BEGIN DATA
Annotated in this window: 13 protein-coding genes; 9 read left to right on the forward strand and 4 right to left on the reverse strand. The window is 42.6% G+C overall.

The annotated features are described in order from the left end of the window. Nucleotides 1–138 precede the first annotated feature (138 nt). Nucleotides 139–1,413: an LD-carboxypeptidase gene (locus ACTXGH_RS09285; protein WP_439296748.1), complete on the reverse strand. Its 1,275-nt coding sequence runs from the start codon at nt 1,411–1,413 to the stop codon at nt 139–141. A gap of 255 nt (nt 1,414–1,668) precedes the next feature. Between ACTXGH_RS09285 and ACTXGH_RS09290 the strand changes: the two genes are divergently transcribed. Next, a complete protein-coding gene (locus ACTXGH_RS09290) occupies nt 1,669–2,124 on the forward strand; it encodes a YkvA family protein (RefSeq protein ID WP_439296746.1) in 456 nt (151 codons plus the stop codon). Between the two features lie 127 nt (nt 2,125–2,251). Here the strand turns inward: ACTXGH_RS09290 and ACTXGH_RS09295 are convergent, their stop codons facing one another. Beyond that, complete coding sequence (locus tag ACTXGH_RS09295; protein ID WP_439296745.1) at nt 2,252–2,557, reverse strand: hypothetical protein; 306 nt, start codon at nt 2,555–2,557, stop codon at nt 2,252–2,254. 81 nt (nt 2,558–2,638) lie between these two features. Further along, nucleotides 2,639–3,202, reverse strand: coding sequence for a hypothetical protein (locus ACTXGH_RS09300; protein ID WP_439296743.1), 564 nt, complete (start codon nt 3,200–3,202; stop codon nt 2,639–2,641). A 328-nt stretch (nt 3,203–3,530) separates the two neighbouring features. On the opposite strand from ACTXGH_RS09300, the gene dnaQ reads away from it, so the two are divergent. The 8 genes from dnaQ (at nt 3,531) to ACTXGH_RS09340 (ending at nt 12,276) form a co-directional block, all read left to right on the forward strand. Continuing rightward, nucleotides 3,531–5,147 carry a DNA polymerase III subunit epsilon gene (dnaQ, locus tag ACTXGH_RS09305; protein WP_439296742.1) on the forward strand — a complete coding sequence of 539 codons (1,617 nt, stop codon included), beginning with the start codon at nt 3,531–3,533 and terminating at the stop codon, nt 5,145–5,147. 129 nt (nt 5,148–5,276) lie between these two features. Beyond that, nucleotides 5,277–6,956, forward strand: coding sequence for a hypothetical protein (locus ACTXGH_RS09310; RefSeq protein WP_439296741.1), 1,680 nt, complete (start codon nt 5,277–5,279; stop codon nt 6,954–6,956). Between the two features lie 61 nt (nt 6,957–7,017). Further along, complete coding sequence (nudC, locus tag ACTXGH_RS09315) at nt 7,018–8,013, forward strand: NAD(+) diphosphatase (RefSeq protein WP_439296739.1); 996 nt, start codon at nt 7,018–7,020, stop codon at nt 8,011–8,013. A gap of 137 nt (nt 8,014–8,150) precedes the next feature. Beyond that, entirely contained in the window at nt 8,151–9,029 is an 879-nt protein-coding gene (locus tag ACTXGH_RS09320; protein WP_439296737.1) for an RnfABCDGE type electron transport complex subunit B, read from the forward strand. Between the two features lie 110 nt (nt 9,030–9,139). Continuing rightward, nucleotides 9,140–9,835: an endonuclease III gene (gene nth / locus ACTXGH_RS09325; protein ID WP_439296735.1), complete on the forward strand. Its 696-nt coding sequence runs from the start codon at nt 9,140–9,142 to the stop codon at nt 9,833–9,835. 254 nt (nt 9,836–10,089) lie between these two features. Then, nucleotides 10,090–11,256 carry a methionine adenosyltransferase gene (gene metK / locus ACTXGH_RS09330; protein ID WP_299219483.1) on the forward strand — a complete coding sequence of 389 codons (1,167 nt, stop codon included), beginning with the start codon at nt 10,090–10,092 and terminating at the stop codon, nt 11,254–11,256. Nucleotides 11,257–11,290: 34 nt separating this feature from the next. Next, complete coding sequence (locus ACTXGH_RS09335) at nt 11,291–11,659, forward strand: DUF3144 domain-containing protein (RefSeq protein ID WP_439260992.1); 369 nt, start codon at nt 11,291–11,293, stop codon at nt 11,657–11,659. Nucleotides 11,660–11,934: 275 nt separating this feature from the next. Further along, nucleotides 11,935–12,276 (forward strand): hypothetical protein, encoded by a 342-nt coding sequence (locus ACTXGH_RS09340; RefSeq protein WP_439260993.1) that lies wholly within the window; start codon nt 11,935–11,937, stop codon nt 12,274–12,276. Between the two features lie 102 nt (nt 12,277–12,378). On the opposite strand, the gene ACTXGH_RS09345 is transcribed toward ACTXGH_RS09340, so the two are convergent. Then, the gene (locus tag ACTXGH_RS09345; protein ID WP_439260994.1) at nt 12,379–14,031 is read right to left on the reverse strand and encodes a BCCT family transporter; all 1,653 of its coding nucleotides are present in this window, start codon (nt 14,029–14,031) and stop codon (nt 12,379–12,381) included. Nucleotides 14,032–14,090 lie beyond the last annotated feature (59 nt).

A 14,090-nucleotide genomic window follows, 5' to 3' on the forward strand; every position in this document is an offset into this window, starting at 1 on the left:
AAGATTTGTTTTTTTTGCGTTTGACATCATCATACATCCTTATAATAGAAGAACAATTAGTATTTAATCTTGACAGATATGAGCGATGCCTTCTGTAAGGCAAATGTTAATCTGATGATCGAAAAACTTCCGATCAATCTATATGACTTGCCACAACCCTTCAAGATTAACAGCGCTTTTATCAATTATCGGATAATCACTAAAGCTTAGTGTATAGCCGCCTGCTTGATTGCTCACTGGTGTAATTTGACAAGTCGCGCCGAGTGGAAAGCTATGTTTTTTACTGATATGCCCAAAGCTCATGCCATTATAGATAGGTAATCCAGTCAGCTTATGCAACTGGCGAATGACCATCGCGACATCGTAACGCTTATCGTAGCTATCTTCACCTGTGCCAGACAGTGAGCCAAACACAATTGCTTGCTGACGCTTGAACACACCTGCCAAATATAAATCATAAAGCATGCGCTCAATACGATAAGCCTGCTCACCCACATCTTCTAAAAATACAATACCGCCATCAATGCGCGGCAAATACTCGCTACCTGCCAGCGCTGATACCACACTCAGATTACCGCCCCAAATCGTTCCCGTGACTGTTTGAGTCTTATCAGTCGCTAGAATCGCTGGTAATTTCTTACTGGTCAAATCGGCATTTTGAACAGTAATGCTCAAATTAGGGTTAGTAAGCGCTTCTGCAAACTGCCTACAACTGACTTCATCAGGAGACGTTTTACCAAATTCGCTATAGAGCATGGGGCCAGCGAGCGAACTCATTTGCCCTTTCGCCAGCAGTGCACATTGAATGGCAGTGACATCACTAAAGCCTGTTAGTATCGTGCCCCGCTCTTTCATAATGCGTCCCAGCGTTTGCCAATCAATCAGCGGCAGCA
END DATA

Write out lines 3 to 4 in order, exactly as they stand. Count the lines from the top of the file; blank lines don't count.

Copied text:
A 14,090-nucleotide genomic window follows, 5' to 3' on the forward strand; every position in this document is an offset into this window, starting at 1 on the left:
AAGATTTGTTTTTTTTGCGTTTGACATCATCATACATCCTTATAATAGAAGAACAATTAGTATTTAATCTTGACAGATATGAGCGATGCCTTCTGTAAGGCAAATGTTAATCTGATGATCGAAAAACTTCCGATCAATCTATATGACTTGCCACAACCCTTCAAGATTAACAGCGCTTTTATCAATTATCGGATAATCACTAAAGCTTAGTGTATAGCCGCCTGCTTGATTGCTCACTGGTGTAATTTGACAAGTCGCGCCGAGTGGAAAGCTATGTTTTTTACTGATATGCCCAAAGCTCATGCCATTATAGATAGGTAATCCAGTCAGCTTATGCAACTGGCGAATGACCATCGCGACATCGTAACGCTTATCGTAGCTATCTTCACCTGTGCCAGACAGTGAGCCAAACACAATTGCTTGCTGACGCTTGAACACACCTGCCAAATATAAATCATAAAGCATGCGCTCAATACGATAAGCCTGCTCACCCACATCTTCTAAAAATACAATACCGCCATCAATGCGCGGCAAATACTCGCTACCTGCCAGCGCTGATACCACACTCAGATTACCGCCCCAAATCGTTCCCGTGACTGTTTGAGTCTTATCAGTCGCTAGAATCGCTGGTAATTTCTTACTGGTCAAATCGGCATTTTGAACAGTAATGCTCAAATTAGGGTTAGTAAGCGCTTCTGCAAACTGCCTACAACTGACTTCATCAGGAGACGTTTTACCAAATTCGCTATAGAGCATGGGGCCAGCGAGCGAACTCATTTGCCCTTTCGCCAGCAGTGCACATTGAATGGCAGTGACATCACTAAAGCCTGTTAGTATCGTGCCCCGCTCTTTCATAATGCGTCCCAGCGTTTGCCAATCAATCAGCGGCAGCA